• Going out into nature
  • Giving your pet’s love
  • Doing art
  • Get enough sleep
  • Eat healthy
  • See a therapist

There are many ways to express self-care through healthy coping skills. The sky is the limit! It is very easy to fell into unhealthy coping skills. However, keep in mind that they will do more harm than good. Always keep in mind that when you practice healthy coping skills you care for yourself. You give love and support to the most important person in your life, which is you. Nobody can care and love you like you can. So why not do it right?

Signing off,

TWS

P.S. Here’s some more information on coping skills and strategies

Schizophrenia: Facts, Support, and Recovery

Schizophrenia, as defined by the National Institute of Mental Health, is “a chronic and severe mental disorder that affects how a person thinks, feels, and behaves. People with schizophrenia may seem like they have lost touch with reality. Although schizophrenia is not as common as other mental disorders, the symptoms can be very disabling.”

A person with schizophrenia can show a wide arrange of symptoms such as:

  • Hallucinations
  • Delusions
  • Thought disorders (unusual or dysfunctional ways of thinking)
  • Movement disorders
  • Flat affect
  • Reduced feelings of pleasure in everyday life
  • An inability to understand information and use it to make decisions
  • Trouble focusing or paying attention

The cause for schizophrenia is highly debated and still much is unclear about the mental illness. However, research has shown that schizophrenia is highly hereditary. Meaning that having a close family member with schizophrenia can put you at a higher risk of developing the mental illness. Even though, this is not always the case, it is important to screen for symptoms as soon as possible. Another possible cause for schizophrenia is a chemical imbalance in the brain. The chemical imbalance can cause in how stimuli is registered and can lead to an intolerance of certain lights, sounds and atmosphere; which ultimately can cause hallucinations and delusions.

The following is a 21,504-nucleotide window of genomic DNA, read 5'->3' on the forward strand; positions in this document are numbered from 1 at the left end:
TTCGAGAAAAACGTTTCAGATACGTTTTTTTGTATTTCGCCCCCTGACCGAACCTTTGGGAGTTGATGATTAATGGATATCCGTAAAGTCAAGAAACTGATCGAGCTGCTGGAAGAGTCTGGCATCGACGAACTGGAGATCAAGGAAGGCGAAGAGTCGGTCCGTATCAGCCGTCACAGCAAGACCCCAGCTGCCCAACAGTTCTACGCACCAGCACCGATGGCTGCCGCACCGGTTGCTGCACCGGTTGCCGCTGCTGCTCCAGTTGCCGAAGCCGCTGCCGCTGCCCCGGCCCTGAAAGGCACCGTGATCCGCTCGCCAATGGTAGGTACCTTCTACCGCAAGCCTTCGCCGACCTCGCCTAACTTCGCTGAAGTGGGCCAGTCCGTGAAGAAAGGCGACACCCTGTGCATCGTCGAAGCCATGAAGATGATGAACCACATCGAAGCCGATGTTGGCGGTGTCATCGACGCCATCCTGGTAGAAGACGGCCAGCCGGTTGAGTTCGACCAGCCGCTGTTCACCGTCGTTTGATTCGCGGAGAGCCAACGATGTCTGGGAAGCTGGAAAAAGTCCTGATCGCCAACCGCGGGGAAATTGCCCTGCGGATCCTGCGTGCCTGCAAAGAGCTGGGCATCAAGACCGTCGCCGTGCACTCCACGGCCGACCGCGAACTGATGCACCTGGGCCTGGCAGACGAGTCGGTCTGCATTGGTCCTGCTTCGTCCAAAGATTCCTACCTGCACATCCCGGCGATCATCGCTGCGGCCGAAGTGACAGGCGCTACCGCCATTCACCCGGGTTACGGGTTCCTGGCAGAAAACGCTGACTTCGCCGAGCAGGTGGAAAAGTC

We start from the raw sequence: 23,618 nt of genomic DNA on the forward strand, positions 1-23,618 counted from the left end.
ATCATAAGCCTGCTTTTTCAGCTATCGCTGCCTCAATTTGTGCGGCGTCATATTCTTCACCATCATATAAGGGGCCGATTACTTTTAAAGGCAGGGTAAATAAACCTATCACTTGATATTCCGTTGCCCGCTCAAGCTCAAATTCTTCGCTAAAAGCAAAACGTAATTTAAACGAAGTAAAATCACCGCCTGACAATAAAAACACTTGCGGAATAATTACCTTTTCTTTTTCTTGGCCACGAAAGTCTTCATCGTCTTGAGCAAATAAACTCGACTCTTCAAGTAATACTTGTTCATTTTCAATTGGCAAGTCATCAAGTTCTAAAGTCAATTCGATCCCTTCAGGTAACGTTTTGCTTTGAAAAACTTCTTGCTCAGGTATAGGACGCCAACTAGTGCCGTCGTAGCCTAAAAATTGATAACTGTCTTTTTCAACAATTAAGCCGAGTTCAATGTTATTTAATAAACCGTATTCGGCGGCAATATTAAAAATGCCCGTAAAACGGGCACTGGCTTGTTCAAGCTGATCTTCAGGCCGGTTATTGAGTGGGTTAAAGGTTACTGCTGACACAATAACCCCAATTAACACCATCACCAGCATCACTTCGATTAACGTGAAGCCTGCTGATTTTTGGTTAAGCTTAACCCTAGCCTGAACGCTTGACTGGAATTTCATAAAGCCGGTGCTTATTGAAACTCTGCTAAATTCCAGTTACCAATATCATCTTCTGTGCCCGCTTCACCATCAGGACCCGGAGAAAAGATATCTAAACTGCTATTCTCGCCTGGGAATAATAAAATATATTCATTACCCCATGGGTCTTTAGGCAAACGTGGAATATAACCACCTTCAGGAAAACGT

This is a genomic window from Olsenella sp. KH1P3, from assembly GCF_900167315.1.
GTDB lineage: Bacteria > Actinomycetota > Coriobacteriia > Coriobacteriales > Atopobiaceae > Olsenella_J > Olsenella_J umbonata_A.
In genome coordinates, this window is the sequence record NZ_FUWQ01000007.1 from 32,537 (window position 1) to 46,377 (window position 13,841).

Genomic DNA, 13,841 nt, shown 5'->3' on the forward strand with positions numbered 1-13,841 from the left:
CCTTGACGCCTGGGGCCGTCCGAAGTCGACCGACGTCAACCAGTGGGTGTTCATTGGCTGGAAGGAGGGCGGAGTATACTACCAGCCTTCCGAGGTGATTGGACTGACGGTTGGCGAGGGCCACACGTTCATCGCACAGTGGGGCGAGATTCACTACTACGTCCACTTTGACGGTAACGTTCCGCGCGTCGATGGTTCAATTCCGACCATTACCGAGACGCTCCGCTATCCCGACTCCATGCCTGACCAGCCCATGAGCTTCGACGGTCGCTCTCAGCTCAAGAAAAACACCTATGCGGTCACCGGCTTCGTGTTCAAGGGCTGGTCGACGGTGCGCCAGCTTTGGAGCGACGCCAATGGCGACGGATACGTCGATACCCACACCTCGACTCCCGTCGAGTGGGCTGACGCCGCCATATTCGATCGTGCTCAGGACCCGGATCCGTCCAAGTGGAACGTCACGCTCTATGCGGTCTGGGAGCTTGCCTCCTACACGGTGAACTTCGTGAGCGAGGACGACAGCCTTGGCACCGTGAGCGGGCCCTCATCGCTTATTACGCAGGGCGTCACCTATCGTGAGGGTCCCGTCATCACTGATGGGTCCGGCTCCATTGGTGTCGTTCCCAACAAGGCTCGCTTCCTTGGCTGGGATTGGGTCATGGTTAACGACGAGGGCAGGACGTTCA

Early warning signs of schizophrenia, as provided by Mental Health America, include, but are not limited to:

  • Hearing or seeing something that isn’t there
  • A constant feeling of being watched
  • Peculiar or nonsensical way of speaking or writing
  • Strange body positioning
  • Feeling indifferent to very important situations
  • Deterioration of academic or work performance
  • A change in personal hygiene and appearance
  • A change in personality
  • Increasing withdrawal from social situations
  • Irrational, angry or fearful response to loved ones
  • Inability to sleep or concentrate
  • Inappropriate or bizarre behavior
  • Extreme preoccupation with religion or the occult